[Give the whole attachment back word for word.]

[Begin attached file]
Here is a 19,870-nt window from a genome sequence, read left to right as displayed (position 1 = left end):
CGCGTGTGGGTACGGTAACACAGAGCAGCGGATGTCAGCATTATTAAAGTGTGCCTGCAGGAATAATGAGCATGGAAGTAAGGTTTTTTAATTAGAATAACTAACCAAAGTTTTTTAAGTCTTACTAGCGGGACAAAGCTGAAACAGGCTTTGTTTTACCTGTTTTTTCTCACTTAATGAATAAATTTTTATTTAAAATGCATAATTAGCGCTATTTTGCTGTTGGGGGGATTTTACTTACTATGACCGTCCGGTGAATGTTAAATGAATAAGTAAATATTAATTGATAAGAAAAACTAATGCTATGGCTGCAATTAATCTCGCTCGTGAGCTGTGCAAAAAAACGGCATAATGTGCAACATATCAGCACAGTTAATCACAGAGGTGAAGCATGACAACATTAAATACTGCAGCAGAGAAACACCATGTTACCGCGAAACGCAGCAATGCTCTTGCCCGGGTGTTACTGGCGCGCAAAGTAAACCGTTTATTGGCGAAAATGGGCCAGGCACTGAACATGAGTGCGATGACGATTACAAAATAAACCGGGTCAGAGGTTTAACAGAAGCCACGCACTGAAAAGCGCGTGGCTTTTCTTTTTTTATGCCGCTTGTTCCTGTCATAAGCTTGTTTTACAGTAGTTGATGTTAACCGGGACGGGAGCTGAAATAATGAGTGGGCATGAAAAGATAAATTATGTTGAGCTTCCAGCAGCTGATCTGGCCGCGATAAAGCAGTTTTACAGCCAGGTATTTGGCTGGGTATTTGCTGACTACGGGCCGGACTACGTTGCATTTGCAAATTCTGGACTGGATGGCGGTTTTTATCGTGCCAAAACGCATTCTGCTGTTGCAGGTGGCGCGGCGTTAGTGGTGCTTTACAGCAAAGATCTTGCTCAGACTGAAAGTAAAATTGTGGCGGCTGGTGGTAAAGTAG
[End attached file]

Here is a 19,870-nt window from a genome sequence, read left to right as displayed (position 1 = left end):
CGCGTGTGGGTACGGTAACACAGAGCAGCGGATGTCAGCATTATTAAAGTGTGCCTGCAGGAATAATGAGCATGGAAGTAAGGTTTTTTAATTAGAATAACTAACCAAAGTTTTTTAAGTCTTACTAGCGGGACAAAGCTGAAACAGGCTTTGTTTTACCTGTTTTTTCTCACTTAATGAATAAATTTTTATTTAAAATGCATAATTAGCGCTATTTTGCTGTTGGGGGGATTTTACTTACTATGACCGTCCGGTGAATGTTAAATGAATAAGTAAATATTAATTGATAAGAAAAACTAATGCTATGGCTGCAATTAATCTCGCTCGTGAGCTGTGCAAAAAAACGGCATAATGTGCAACATATCAGCACAGTTAATCACAGAGGTGAAGCATGACAACATTAAATACTGCAGCAGAGAAACACCATGTTACCGCGAAACGCAGCAATGCTCTTGCCCGGGTGTTACTGGCGCGCAAAGTAAACCGTTTATTGGCGAAAATGGGCCAGGCACTGAACATGAGTGCGATGACGATTACAAAATAAACCGGGTCAGAGGTTTAACAGAAGCCACGCACTGAAAAGCGCGTGGCTTTTCTTTTTTTATGCCGCTTGTTCCTGTCATAAGCTTGTTTTACAGTAGTTGATGTTAACCGGGACGGGAGCTGAAATAATGAGTGGGCATGAAAAGATAAATTATGTTGAGCTTCCAGCAGCTGATCTGGCCGCGATAAAGCAGTTTTACAGCCAGGTATTTGGCTGGGTATTTGCTGACTACGGGCCGGACTACGTTGCATTTGCAAATTCTGGACTGGATGGCGGTTTTTATCGTGCCAAAACGCATTCTGCTGTTGCAGGTGGCGCGGCGTTAGTGGTGCTTTACAGCAAAGATCTTGCTCAGACTGAAAGTAAAATTGTGGCGGCTGGTGGTAAAGTAG